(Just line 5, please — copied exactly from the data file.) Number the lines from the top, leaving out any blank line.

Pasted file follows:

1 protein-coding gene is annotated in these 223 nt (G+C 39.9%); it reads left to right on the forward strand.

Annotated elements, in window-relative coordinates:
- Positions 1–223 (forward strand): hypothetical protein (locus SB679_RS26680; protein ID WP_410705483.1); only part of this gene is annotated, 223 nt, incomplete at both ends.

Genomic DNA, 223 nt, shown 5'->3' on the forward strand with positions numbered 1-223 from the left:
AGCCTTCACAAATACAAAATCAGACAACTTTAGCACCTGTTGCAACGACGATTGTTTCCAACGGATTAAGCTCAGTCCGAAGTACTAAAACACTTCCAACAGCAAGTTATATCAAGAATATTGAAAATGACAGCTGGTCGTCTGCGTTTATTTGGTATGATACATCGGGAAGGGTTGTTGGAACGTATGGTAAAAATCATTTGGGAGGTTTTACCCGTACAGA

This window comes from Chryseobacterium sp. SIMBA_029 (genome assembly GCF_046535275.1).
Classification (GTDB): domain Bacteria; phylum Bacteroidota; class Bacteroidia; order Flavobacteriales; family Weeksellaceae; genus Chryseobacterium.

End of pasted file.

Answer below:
AGCCTTCACAAATACAAAATCAGACAACTTTAGCACCTGTTGCAACGACGATTGTTTCCAACGGATTAAGCTCAGTCCGAAGTACTAAAACACTTCCAACAGCAAGTTATATCAAGAATATTGAAAATGACAGCTGGTCGTCTGCGTTTATTTGGTATGATACATCGGGAAGGGTTGTTGGAACGTATGGTAAAAATCATTTGGGAGGTTTTACCCGTACAGA